Baltimore Ravens

Looking at the Ravens' biggest question at each position

There is no shortage of offseason questions for the Ravens, who have a relatively big unrestricted free agent class and a host of needs on both sides of the ball.

The Ravens' top decision makers are currently at the Senior Bowl in Mobile, Ala. From mid-to-late February, they'll likely start making roster cuts to get the team's salary cap in better order for the start of the new league year. Free agency starts on March 9, and then the NFL draft will begin about a month and a half later.


Below is one question that needs to be answered at each offensive and defensive position:

Quarterback: What will the Ravens do to stop Joe Flacco’s regression?

Much of this is Flacco's responsibility. Another offseason should do wonders for his surgically-repaired left knee, and a focus on fundamentals would go even further. Whether it's beefing up the offensive line, adding more weapons on the outside, fixing the run game or coming up with better schemes, the front office and coaching staff have to explore every avenue to help Flacco. None of the other potential roster improvements will matter much unless Flacco plays at a much higher level.  


Running back: Are the Ravens actually considering using their first-round pick on a running back?

Ravens coach John Harbaugh has made it clear. He wants a speedy home-run threat that will complement the physical styles of Terrance West and Kenneth Dixon.  It, however, is unclear what sort of investment the Ravens would make in another running back. If one of the draft's top two ball carriers – LSU's Leonard Fournette and Florida State's Dalvin Cook – is surprisingly available when the Ravens are on the clock at No. 16, they certainly would have a lot to think about.

Wide receiver: What will the Ravens do with Mike Wallace?

Wallace exceeded expectations in his first season with the Ravens, eclipsing the 1,000-yard mark and proving he has plenty left. However, Wallace's $8 million salary cap hit in 2017 is the fifth highest on the team, and the Ravens may think the $5.75 million they would save by releasing him would be more beneficial in building their roster. With Steve Smith Sr. retiring and Kamar Aiken potentially leaving in free agency, the Ravens need to solidify a receiving group that may or may not include Wallace.

Tight end: Is there room for veterans Dennis Pitta and Benjamin Watson?

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Nick Boyle, Crockett Gillmore, Darren Waller and Maxx Williams are all on rookie contracts, so they'll be back to compete for spots in training camp. It's too early to say the same about Pitta and Watson. Pitta carries a $7.7 million salary cap number for next year, so he might be asked to take a pay cut in order to stay. Watson is 36 years old and coming off Achilles surgery, factors that make his status tenuous.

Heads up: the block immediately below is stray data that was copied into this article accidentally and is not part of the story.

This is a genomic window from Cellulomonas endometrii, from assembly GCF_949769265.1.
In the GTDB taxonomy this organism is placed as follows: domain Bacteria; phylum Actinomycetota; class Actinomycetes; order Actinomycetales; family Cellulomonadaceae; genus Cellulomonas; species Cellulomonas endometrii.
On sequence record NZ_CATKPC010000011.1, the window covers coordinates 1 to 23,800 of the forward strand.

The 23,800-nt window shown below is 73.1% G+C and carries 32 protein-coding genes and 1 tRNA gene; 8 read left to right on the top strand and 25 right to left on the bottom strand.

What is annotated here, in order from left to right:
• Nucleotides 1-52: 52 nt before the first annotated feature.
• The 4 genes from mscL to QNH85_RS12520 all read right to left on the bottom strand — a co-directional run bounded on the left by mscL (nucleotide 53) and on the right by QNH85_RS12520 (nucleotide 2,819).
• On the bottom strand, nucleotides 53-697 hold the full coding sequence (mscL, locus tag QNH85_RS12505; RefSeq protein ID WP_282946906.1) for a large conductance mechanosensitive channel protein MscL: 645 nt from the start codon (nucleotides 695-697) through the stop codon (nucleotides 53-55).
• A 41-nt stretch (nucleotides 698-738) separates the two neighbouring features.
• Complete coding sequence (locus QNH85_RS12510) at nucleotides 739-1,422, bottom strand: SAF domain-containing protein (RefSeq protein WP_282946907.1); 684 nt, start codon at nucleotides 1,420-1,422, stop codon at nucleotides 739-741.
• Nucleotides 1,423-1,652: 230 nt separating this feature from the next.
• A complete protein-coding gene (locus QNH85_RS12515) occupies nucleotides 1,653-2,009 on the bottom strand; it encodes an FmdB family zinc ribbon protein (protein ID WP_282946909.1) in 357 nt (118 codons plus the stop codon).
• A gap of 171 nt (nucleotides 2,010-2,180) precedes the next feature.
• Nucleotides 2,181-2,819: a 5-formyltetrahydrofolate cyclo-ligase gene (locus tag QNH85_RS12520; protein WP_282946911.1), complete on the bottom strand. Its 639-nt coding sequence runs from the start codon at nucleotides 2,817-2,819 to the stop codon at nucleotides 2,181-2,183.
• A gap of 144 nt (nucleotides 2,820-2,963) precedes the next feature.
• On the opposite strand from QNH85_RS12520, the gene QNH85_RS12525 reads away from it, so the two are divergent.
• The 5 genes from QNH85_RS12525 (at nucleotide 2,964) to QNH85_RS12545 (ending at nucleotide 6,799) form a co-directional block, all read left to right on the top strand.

Offensive line: How will the Ravens solidify the offensive line?

Team officials have said on several occasions they want an improved offensive line. They have three pieces in place with Ronnie Stanley, Alex Lewis and Marshal Yanda, but the Ravens may look for an upgrade at center over Jeremy Zuttah, and they'll have a hard time re-signing free agent right tackle Rick Wagner, who will garner plenty of interest on the open market.

Defensive line: How far will the Ravens go to re-sign nose tackle Brandon Williams?

There's no doubt that Williams, an anchor on the defensive line and a key cog on the run defense, is the priority to re-sign in free agency. Williams, though, is expected to command a contract that either matches or exceeds the five-year, $46.25 million deal that the New York Giants gave defensive tackle Damon Harrison last offseason. That would be quite a commitment for a Ravens team with plenty of needs and not a ton of salary cap space.  

Outside linebacker: What will the Ravens do to address their pass rush?

Elvis Dumervil is a potential salary cap casualty and Terrell Suggs is 34 years old. Matthew Judon and Za'Darius Smith should improve with another offseason, but the Ravens badly need pass-rush reinforcements, either via the draft, free agency or both. The draft is loaded with edge rushers and the Ravens are expected to pick one relatively early.

Inside linebacker: Can Kamalei Correa replace Zachary Orr?

Last week's surprise retirement of Orr, the team's leading tackler last season, because of a congenital spine condition was a significant setback for the Ravens. Orr was an ascending player and the Ravens don't have an obvious NFL-ready replacement on their roster. It should mean that Correa, a second-round pick who played sparingly as a rookie, will get a greater opportunity to contribute.  He has a lot to prove after an extremely disappointing first season.     

Cornerback: Will the Ravens finally find a good complement to Jimmy Smith?

The Ravens' secondary fell apart this past season when the oft-injured Smith was unable to play. Tavon Young had a solid rookie season, but his size makes him better suited to play in the slot. The Ravens need to find another long and physical cornerback on the outside, as Shareece Wright clearly wasn't the answer. It's a good draft for cornerbacks, and the Ravens also will look to sign a veteran in free agency.


Safety: Will the Ravens keep Lardarius Webb?

In his first year as a safety, the converted cornerback had a solid year and got better throughout the season. He and veteran Eric Weddle developed nice chemistry. With Matt Elam and Anthony Levine Sr. hitting free agency and Kendrick Lewis a potential salary cap casualty, the Ravens don't have any insurance behind Webb. However, Webb's $7.5 million cap hit could be prohibitive for a team looking to get younger and quicker.